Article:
PEP Quick Guide for Occupational Exposures

PEP Quick Guide
Updated: December 2, 2014. 12/2016: Please note we are currently updating our Quick Guide. For the most up-to-date recommendations, please call our PEPline directly.

These CCC post-exposure prophylaxis (PEP) recommendations will help you with urgent decision-making for occupational exposures to HIV and hepatitis B and C. Consultation can be obtained from Occupational Health or Employee Health Services, local experts, or the CCC’s PEPline. The PEPline (888-448-4911) is available daily from 9 am – 12 am EST (6 am – 9 pm PST). Note: Our hours have changed.

Commonly Asked Questions

Initial Evaluation: Assessing Exposures and Testing

What is considered to be a potential exposure to HIV, HBV or HCV?
For transmission of blood borne pathogens (HIV, HBV and HCV) to occur, an exposure must include both of the following:
• Infectious body fluid
o Blood, semen, vaginal fluids, amniotic fluids, breast milk, cerebrospinal fluid, pericardial fluid, peritoneal fluid, pleural fluid and synovial flood can transmit HIV, HBV and HCV.
• Note that saliva, vomitus, urine, feces, sweat, tears and respiratory secretions do not transmit HIV (unless visibly bloody). The risk of HBV and HCV transmission from non-bloody saliva is negligible.
• A portal of entry
(percutaneous, mucous membrane, cutaneous with non-intact skin).
If both of these factors are not present, there is no risk of transmission and further evaluation is not required.

What baseline testing should be performed after an exposure?
(If no exposure occurred or Source Person tests negative, no testing is clinically indicated. Testing may be considered for other purposes including medicolegal concerns or as per institutional protocols.)
Source Person (SP):
• HIV Ab (rapid HIV Ab testing preferred if accessible)*
• HCV Ab
• HBV surface Ag
*If SP’s rapid HIV Ab test is positive, assume this is a true positive and send confirmatory testing, usually with a Western Blot test. See below*.
Exposed Person (EP):
• HIV Ab
• HCV Ab
• HBV testing: Depends on immunization status.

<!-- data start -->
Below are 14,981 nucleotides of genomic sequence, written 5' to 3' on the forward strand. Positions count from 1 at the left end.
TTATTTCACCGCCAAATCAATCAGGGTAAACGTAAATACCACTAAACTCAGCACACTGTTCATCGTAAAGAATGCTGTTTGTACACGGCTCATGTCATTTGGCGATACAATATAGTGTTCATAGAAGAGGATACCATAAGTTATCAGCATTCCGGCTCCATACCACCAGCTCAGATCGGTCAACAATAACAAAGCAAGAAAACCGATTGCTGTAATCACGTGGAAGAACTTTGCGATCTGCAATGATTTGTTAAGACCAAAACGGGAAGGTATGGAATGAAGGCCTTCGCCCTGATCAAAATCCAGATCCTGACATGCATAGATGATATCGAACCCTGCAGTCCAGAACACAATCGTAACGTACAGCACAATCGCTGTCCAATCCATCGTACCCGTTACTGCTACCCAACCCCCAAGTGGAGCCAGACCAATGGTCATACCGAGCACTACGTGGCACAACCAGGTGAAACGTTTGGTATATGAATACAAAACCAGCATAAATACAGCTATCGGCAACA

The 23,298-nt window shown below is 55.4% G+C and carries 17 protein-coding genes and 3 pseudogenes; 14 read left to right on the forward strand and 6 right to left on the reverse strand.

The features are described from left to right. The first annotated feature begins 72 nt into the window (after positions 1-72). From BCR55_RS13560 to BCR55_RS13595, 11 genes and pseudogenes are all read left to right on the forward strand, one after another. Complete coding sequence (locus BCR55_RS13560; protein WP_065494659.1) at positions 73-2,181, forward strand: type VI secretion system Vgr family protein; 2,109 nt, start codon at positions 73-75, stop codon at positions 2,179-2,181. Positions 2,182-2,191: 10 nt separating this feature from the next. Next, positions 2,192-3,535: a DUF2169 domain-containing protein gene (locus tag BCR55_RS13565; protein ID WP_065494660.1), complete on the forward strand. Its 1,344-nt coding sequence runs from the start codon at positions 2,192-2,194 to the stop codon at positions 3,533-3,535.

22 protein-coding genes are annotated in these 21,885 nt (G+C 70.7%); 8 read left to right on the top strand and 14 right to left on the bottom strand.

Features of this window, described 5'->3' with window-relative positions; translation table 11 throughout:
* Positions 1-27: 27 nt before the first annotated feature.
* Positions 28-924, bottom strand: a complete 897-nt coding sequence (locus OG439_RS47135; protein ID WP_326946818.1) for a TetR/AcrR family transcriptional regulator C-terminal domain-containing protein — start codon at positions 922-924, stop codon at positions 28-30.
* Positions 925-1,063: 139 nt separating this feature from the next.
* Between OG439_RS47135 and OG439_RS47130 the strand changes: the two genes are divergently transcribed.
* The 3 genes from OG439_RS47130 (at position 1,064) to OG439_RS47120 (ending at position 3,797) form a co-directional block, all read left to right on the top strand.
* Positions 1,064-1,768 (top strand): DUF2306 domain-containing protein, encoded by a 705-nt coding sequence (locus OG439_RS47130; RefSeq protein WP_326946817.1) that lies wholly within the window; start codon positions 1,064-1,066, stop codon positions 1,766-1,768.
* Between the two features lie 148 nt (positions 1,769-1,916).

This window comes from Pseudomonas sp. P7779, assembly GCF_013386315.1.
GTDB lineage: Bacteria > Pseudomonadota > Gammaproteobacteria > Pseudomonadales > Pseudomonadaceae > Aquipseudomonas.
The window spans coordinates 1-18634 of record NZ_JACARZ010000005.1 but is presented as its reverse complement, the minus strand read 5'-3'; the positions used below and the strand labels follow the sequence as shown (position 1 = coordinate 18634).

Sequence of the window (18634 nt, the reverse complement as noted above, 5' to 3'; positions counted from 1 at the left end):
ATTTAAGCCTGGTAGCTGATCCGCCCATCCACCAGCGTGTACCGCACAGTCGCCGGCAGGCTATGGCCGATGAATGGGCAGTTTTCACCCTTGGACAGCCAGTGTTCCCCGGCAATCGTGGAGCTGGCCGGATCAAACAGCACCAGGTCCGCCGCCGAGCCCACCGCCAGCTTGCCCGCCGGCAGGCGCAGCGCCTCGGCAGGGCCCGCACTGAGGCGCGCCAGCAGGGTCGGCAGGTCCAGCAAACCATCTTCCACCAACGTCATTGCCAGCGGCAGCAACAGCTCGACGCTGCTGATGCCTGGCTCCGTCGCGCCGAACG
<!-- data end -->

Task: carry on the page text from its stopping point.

Note that most healthcare and public safety personnel have been vaccinated against hepatitis B. If previously vaccinated and they know they responded to the vaccination series (a positive titer is >10mIU/mL, but most do not know their titer), they are considered to have lifelong immunity and require no further testing or treatment. Similarly, if employee health records indicate they responded to the vaccination series, they are considered to be immune. For all others, see the “Exposures to HBV and HCV” section of this guide.

*Is the rapid HIV test accurate enough to decide on whether to give PEP?
Yes, the rapid HIV test is extremely sensitive and specific and can be used to determine whether to offer PEP. A positive rapid HIV test should be considered a true positive for the purposes of PEP decision-making. A negative rapid test should be considered a true negative. Investigation of whether a source might be in the “window period” is unnecessary for determining whether HIV PEP is indicated unless acute retroviral syndrome is clinically suspected.
(See What if the source might be in the “window period” for HIV? below).

Deciding Whether to Give HIV PEP

What is the time frame for using PEP?
Efficacy is time sensitive: first dose should be given as soon as possible. Optimal time to start PEP is within hours of exposure, rather than days. Do not wait for SP test results (unless results of rapid test will be available within an hour or two) to proceed with a PEP decision and treatment, when indicated. The PEPline considers 72 hours post-exposure as the outer limit of opportunity to initiate PEP; however, a delay of that scale is believed to compromise PEP efficacy.  The 72-hour outside limit recommendation is based on animal studies; no human data are available.